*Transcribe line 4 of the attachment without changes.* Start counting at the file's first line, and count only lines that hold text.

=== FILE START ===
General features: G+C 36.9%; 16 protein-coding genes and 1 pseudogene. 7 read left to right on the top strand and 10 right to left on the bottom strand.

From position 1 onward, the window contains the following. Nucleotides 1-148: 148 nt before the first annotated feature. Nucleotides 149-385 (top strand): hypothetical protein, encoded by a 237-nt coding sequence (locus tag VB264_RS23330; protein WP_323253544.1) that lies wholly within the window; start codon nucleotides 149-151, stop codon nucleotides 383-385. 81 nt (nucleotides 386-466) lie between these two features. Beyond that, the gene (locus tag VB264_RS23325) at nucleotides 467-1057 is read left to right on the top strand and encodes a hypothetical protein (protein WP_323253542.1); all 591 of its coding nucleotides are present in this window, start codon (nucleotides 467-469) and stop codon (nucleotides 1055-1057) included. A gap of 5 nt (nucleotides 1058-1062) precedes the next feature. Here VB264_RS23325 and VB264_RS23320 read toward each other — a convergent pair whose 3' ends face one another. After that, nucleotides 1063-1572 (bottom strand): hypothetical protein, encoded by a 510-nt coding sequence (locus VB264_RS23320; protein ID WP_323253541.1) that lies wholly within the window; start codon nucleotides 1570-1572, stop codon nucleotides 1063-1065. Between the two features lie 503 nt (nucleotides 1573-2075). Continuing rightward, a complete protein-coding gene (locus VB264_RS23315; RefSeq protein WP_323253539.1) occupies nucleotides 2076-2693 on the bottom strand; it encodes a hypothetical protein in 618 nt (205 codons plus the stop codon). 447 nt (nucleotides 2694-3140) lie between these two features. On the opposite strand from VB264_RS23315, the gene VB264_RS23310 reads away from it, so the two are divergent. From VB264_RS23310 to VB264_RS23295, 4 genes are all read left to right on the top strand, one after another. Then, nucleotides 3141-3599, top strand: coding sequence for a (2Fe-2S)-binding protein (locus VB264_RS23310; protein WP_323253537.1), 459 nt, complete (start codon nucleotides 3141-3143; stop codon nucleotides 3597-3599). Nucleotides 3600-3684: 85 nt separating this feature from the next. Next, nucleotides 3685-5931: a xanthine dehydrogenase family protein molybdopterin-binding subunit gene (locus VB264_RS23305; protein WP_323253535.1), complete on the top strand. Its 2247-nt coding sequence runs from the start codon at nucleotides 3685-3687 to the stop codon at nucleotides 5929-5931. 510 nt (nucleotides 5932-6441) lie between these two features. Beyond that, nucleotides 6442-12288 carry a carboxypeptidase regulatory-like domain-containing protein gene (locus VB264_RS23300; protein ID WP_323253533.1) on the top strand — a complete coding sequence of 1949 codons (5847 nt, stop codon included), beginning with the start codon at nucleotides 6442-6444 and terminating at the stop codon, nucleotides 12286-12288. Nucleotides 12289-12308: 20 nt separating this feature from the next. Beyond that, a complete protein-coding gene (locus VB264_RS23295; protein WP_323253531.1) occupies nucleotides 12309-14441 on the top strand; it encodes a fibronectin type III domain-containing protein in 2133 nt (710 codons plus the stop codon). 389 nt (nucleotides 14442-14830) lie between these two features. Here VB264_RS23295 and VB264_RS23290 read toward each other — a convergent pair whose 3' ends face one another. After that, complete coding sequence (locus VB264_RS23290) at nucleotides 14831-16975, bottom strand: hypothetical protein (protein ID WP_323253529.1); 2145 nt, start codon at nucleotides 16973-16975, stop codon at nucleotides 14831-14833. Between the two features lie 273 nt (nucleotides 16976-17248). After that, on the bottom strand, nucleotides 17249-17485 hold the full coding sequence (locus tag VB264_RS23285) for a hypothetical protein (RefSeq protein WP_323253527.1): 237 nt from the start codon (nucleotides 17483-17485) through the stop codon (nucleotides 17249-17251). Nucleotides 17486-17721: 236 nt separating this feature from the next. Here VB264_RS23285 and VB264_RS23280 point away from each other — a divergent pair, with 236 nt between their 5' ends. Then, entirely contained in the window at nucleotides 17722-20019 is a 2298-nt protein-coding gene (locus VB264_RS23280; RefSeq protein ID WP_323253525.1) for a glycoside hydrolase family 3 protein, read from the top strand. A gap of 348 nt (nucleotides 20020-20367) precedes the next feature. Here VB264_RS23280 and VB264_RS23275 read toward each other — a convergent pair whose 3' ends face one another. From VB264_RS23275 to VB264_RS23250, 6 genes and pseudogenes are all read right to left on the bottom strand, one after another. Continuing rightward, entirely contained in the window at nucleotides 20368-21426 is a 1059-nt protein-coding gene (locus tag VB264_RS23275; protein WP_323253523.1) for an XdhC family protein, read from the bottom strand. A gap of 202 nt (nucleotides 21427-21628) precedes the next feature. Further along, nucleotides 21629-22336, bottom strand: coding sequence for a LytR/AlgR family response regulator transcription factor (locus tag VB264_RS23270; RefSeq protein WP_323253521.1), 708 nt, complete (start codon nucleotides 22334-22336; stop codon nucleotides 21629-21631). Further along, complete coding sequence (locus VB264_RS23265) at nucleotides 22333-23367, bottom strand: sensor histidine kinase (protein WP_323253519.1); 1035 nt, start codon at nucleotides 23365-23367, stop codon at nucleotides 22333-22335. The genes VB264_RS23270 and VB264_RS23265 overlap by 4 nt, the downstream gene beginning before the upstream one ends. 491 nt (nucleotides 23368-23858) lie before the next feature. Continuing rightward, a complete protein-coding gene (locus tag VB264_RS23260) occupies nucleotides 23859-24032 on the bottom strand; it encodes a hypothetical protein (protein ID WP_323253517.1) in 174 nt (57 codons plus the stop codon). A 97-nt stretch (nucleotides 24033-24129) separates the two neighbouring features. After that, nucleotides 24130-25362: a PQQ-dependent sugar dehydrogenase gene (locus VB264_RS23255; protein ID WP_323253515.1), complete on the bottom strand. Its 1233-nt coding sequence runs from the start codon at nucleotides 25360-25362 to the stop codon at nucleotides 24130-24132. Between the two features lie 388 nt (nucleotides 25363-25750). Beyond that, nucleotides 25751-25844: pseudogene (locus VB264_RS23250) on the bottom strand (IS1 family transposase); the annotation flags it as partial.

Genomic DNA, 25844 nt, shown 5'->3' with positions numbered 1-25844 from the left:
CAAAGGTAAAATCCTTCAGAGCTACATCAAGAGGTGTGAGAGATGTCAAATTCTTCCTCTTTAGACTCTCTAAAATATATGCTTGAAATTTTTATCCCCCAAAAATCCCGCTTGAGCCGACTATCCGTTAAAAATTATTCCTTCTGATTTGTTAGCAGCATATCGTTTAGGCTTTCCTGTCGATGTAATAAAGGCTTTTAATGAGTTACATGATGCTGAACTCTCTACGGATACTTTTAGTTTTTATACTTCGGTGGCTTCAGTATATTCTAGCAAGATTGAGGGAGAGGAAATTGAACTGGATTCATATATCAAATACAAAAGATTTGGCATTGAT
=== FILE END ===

CAAAGGTAAAATCCTTCAGAGCTACATCAAGAGGTGTGAGAGATGTCAAATTCTTCCTCTTTAGACTCTCTAAAATATATGCTTGAAATTTTTATCCCCCAAAAATCCCGCTTGAGCCGACTATCCGTTAAAAATTATTCCTTCTGATTTGTTAGCAGCATATCGTTTAGGCTTTCCTGTCGATGTAATAAAGGCTTTTAATGAGTTACATGATGCTGAACTCTCTACGGATACTTTTAGTTTTTATACTTCGGTGGCTTCAGTATATTCTAGCAAGATTGAGGGAGAGGAAATTGAACTGGATTCATATATCAAATACAAAAGATTTGGCATTGAT